Bryan Marcel: Are Carbohydrates Healthy?

Nov 26 08:24 2010 Bryan Marcel Print This Article

Carbohydrates, protein and fat provide our bodies with calories for sustaining life.  The focus of many diets is on carbohdrates. Are carbohydrates healthy?

Carbohydrates,Guest Posting protein and fat provide our bodies with calories for sustaining life.  The focus of many diets lately has been carbohydrates.  Consume more.  Consume less.  Consume none.  Wait.  What is a carbohydrate?  A carbohydrate is a group of organic compounds that includes sugars, starches, celluloses and gums.  Carbohydrates serve as an energy source in the diet of animals.  Did that help?  Didn't think so.

Let's approach it this way.  There are two groups of carbohydrates, complex and simple. The differences lie in their chemical structures.  All carbohydrates have 4 calories (3.4 rounded up) per gram.  All carbohydrates influence blood sugar.  As they are digested they are broken down into glucose, absorbed by the body, and released into the bloodstream.  The increased blood sugar signals the pancreas to release insulin.  The insulin opens the door to the cells allowing the glucose to be used as energy.

Complex carbohydrates are a complex chain of simple sugars.  In order to be digested, the chain has to be broken apart into single sugar units.  The slower digestion process slows the glycogen conversion process and provides a sense of being full.  Most vegetables are complex carbohydrates.

Refined carbohydrates are whole grains that have had the fiber, bran or hull and most nutrients removed during processing. White bread, white rice, white pasta, most baked goods and most (breakfast) cereals are considered refined carbohydrates.  “Enriched” means that select nutrients, but not all those that were removed are added back into the product.  The body processes these refined carbohydrates (with restored nutrients) the same as simple carbohydrates.

A simple carbohydrate is a single basic sugar unit or a simple sugar.  Fruit juice, sugar, soda, milk, yogurt, honey, sweetened cereal, non whole grain flour, candy, any syrup (high fructose corn syrup, etc) and anything that ends in “...-ose” (dextrose, fructose, etc) are all simple carbohydrates.  Simple is good, right?  Not in this case.  Because of their chemical structure simple carbohydrates are easily digested resulting in a quick rush of sugar into the bloodstream. Simple carbohydrates only provide short term energy.  The pancreas responds by sending insulin to remove the excess sugar.  The sudden surge of insulin rapidly then lowers the blood sugar.  Now you are out of energy and feeling the “sugar low”.  Because you now feel depleted you respond to your body's craving and eat more simple carbohydrates leaving less room for more nutritious food.  The cycle has begun. You’re now well on your way to sugar cravings, overeating, downing excess calories, health problems, and getting fat.  The body has limited abilities to use simple carbohydrates as fuel so the insulin stores it as fat.  Every part of the body is balanced.  The balancing agent to insulin is glucagon.  Glucagon allows stored body fat to be released and used as fuel, but only when insulin levels are low.  Eat a lot of simple sugars and simple carbohydrates and you get fat. Don't eat simple carbohydrates and your body burns its excess fat.  It really is simple!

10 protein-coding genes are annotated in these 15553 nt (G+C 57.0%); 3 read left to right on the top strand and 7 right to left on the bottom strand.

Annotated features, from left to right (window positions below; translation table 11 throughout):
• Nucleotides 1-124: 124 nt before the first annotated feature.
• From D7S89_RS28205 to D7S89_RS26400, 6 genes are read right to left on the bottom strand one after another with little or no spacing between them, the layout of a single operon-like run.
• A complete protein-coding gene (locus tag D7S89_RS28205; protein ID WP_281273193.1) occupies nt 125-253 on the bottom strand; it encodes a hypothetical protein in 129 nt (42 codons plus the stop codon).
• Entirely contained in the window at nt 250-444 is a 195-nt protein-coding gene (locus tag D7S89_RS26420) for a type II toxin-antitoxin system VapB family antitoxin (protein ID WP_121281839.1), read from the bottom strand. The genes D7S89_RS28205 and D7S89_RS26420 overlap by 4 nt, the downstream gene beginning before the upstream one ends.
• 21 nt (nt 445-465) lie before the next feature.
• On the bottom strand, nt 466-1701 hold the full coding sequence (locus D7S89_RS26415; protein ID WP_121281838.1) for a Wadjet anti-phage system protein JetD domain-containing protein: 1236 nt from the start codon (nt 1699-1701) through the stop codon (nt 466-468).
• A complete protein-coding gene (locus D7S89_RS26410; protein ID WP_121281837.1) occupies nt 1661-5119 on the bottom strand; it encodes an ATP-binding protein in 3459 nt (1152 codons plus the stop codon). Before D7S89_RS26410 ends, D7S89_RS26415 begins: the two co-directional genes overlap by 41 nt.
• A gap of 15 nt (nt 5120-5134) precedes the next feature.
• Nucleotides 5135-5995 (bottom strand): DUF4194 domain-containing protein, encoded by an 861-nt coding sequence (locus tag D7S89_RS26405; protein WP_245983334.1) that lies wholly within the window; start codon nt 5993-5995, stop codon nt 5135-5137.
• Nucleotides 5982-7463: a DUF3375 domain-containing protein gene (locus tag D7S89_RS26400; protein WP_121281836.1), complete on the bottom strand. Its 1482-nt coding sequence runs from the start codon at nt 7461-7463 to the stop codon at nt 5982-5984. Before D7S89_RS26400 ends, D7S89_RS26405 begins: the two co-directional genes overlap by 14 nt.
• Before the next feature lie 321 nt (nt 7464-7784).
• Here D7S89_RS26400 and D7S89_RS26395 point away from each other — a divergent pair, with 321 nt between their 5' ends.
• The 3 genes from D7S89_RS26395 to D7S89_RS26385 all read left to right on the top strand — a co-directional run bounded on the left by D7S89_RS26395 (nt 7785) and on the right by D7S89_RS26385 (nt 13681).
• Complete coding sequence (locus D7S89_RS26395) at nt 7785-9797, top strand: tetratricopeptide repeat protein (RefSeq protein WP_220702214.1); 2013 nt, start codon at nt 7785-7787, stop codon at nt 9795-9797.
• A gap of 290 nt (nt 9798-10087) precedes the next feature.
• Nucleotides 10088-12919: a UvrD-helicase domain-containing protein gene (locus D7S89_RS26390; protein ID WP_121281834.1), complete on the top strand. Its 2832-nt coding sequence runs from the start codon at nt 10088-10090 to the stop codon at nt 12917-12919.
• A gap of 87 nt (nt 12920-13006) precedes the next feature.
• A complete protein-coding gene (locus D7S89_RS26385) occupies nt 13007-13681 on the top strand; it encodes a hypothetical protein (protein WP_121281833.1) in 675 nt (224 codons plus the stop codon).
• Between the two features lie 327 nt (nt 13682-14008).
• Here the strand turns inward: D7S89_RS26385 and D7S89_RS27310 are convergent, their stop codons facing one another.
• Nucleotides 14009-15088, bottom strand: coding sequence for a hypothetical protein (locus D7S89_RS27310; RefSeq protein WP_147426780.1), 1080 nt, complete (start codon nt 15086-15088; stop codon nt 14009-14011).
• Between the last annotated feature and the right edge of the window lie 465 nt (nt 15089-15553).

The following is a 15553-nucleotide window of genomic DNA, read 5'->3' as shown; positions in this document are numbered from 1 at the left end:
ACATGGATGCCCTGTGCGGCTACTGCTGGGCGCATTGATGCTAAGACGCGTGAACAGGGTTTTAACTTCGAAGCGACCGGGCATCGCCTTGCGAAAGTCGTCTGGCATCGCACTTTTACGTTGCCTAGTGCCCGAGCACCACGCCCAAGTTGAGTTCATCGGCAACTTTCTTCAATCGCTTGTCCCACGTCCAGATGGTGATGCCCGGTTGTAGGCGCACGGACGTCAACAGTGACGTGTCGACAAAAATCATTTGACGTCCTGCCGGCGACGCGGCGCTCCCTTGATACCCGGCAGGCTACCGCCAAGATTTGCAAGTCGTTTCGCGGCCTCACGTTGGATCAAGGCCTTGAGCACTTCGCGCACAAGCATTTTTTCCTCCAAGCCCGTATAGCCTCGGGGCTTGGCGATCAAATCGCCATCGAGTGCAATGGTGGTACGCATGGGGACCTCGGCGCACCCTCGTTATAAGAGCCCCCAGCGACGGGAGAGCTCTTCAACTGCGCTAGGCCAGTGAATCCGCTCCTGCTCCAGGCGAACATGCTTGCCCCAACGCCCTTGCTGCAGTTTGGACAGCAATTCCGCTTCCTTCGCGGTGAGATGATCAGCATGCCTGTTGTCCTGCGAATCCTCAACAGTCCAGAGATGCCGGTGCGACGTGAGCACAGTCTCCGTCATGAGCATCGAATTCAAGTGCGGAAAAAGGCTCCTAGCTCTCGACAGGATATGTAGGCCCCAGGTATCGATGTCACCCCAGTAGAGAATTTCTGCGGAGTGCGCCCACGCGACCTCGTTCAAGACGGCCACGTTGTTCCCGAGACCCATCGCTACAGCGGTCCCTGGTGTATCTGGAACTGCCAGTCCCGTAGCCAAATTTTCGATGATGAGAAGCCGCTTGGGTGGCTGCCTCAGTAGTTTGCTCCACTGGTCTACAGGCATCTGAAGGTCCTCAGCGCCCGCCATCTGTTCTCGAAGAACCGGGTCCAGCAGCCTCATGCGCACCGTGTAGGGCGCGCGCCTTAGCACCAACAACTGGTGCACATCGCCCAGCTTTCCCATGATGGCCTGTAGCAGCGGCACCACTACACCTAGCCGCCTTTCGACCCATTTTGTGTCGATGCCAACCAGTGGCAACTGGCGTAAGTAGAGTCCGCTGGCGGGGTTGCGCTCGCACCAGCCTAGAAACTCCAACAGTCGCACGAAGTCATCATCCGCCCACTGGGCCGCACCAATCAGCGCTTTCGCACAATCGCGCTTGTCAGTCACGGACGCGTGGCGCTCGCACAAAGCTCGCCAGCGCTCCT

Now for the downside.  There aren’t any health benefits to eating simple carbohydrates.  They use up valuable Vitamin C, chromium, manganese and biotin during the digestion process.  They decrease the amount of available Omega 3 fatty acids and promote VLDL triglycerides—putting you at greater risk for heart disease.  They reduce the white blood cells’ ability to destroy bacteria.  Some research has determined that simple carbohydrates may cause free radicals as well as being a cause of heart disease and stroke.  Not enough?  Then throw in that simple carbohydrates are a major cause of headaches, fatigue, drowsiness and depression.

When I started to reduce my intake of simple and refined carbohydrates I had withdrawal symptoms and powerful cravings. It takes willpower and an understanding of what your body is going through, but it can be done.  Start by reducing or eliminating any simple carbohydrates, refined carbohydrates and processed foods.  When you do eat simple or refined carbohydrates also eat protein.  Protein will slow the release of glucose into the bloodstream.  Focus on eating complex carbohydrates, protein and saturated fats.  They provide the sense of being full.  As you eliminate the simple and refined carbohydrates and processed foods you will have more energy and fat loss as well as decreased sugar cravings.  Don't worry about being perfect.  Your goal is to bring your body back into balance.  Do the best you can and your body will thank you.

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About Article Author

Bryan Marcel
Bryan Marcel


I am a Certified Personal Trainer and an avid health researcher as an average ordinary guy. Up until a few years ago I also looked like an average ordinary guy.  I had the belly.  So, I set out to lose twenty pounds and like the majority of people I found that the most accepted advice was worthless.  I I came to the conclusion that almost everything that we have been taught about health and nutrition is pretty much wrong.  I then set out to find the correct facts. I persevered in this search and discovered much.  I then applied (to myself) what I had discovered.  Since then I have lost thirty pounds, three and a half inches from my waist and no longer need four prescription medications.  I have learned so much about health and nutrition and I want to share it with the world.

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